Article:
5. “China’s Warren Buffett” and other Chinese tycoons will acquire more insurers.
Regulatory approvals are nearly complete for the acquisition of Southfield, Michigan-based Meadowbrook Insurance Group by Fosun International. Fosun is a Chinese conglomerate headed by Chairman Guo Guangchang, often called “China’s Warren Buffett.” Guo has spent $4 billion on insurance companies in Bermuda, Portugal and the United States. Fosun is also close to completing the acquisition of a German private bank. With a slowing economy beginning to drive capital out of China, watch for cash-rich Chinese companies to take advantage of U.S. market conditions and acquire more insurers in this country.
6. Companies will begin to prepare for the decline of auto insurance.
Screen Shot 2016-01-06 at 4.45.10 PMAuto and technology firms in the United States, Europe, China, Japan and elsewhere are racing to develop self-driving cars. Accounting and advisory firm Ernst & Young predicted in 2015 that one consequence of this change will be the reduction in the size of the auto insurance market by 60 percent within 25 years. We are entering a period where insurance costs may be lowered – or even eliminated – for auto owners who yield control of their vehicles to autonomous systems, while those who continue to drive will see their costs increase.
With such a technological advance, more of the risk of automobiles eventually may be borne by manufacturers, in product liability insurance costs. Insurers contacted for this blog gave little, if any, indication of what they’re doing to prepare for this, other than taking a “wait and see” approach. In the end, the future of auto insurance may rest in the hands of consumers willing to give up the steering wheel.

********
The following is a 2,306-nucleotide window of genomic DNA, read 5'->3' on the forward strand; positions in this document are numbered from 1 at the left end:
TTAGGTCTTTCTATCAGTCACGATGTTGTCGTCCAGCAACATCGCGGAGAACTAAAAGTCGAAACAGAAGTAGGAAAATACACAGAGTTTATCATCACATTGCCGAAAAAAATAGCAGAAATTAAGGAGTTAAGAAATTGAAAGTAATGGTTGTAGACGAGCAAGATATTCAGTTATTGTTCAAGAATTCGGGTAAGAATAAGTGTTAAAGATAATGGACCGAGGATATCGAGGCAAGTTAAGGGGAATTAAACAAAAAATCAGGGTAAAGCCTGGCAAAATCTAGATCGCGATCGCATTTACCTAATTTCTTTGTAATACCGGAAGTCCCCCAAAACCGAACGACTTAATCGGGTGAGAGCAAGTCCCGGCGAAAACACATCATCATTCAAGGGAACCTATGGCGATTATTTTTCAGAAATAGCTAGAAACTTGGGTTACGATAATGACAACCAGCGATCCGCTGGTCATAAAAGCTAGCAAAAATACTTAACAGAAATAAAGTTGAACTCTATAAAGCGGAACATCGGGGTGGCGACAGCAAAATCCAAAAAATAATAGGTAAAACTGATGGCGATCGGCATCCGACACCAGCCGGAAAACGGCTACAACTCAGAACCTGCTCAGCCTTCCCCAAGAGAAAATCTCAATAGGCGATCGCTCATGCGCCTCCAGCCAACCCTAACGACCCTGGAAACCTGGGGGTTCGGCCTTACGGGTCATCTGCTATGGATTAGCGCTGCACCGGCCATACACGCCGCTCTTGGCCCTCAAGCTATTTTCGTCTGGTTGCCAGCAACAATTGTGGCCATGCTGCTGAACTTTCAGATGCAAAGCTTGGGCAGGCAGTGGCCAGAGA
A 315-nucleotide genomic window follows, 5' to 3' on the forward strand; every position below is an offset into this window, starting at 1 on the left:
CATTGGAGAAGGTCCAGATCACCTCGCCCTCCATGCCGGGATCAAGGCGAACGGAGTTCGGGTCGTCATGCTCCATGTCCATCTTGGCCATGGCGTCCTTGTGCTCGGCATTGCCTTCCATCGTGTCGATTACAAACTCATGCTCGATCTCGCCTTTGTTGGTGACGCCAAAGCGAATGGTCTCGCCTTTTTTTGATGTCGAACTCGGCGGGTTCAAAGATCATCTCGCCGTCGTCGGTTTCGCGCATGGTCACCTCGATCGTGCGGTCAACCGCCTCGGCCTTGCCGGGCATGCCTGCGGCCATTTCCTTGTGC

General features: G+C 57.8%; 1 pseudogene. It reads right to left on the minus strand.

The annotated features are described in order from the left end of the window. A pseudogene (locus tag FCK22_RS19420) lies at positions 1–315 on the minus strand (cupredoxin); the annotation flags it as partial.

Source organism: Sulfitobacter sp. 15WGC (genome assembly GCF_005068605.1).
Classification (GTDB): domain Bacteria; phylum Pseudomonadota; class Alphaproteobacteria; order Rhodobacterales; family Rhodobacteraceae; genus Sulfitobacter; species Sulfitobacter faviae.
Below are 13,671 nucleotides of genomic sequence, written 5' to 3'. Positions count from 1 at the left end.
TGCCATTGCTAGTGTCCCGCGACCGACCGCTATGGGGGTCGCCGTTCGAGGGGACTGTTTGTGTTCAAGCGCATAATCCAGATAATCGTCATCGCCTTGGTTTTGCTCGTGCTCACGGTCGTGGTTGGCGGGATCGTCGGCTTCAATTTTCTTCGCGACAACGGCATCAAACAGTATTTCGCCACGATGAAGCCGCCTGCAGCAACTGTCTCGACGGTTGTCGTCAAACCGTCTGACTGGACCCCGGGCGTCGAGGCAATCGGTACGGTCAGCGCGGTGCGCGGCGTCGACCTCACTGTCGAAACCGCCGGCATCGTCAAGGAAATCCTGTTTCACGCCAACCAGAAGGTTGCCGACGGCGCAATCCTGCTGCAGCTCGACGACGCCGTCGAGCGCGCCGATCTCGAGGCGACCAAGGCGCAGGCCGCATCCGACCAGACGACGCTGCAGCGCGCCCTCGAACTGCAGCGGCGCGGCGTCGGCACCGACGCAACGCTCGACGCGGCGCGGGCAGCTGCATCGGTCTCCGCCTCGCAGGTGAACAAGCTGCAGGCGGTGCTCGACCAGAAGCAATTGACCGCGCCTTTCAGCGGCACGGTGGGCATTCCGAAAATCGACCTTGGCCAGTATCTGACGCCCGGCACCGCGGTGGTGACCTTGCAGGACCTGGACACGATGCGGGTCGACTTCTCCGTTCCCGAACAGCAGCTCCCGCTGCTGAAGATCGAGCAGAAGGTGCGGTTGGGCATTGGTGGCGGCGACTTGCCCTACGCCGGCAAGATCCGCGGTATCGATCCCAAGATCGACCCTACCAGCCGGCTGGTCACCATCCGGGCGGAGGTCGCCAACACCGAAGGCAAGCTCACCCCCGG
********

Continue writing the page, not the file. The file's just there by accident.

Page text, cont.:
7. The reinsurance business will undergo major challenges – among them, a new business model.
Screen Shot 2016-01-06 at 6.57.10 PMReinsurers provide insurance capacity to insurers, cushioning the impact of major losses on insurance companies. The lack of major weather events since Superstorm Sandy in 2012 (and, prior to that, Hurricanes Katrina, Rita and Wilma in 2005) have led to lower property reinsurance rates – another boon to insurers. Munich Re recently reported that the cost of natural disasters in 2015 was the lowest since 2009.
Analysts predict reinsurance rates will fall by 10 percent in 2016. A.M. Best has said that conditions are actually worse for reinsurers than they appear, as reinsurers have released reserves to compensate for deteriorating results.
Also attracting attention have been moves by Warren Buffett to reduce his holdings in major global reinsurers. Buffett’s company, Berkshire Hathaway, still has an appetite for risk; for example, making a new initiative to sell commercial insurance online. But his emphasis on insurance has led many to question the long-term future of some reinsurance companies.
8. The biggest change: the role and purpose of insurers
Perhaps the most dramatic trend evolving in the insurance industry is occurring in the very role of insurers: from companies that pay for losses, to companies that are paid prevent them. This is predicted to result from development from the “Internet of Things,” in which technologies will monitor risk, hazards and exposures, and provide the data needed to adjust systems and take protective measures – whether on a cargo ship, in a factory, an office complex, a restaurant, a home or an employee. For example, this week insurer AIG announced it had invested in a wearable technology startup that is developing tools to help predict and prevent workplace accidents.
Risk management and loss prevention have long been functions of insurers. Now, as they utilize such technologies as telematics to monitor driving habits, they are becoming more involved in monitoring risks. As technologies advance, their role is evolving to place a greater emphasis on preventing losses, rather than compensating for them.
The insurance industry touches many aspects of our lives, and enables entrepreneurs and other risk-takers to launch new ventures and create new innovations. If it is to continue to fulfill that role, it will need to be ready to respond to dramatic — and even unforeseen — changes in society.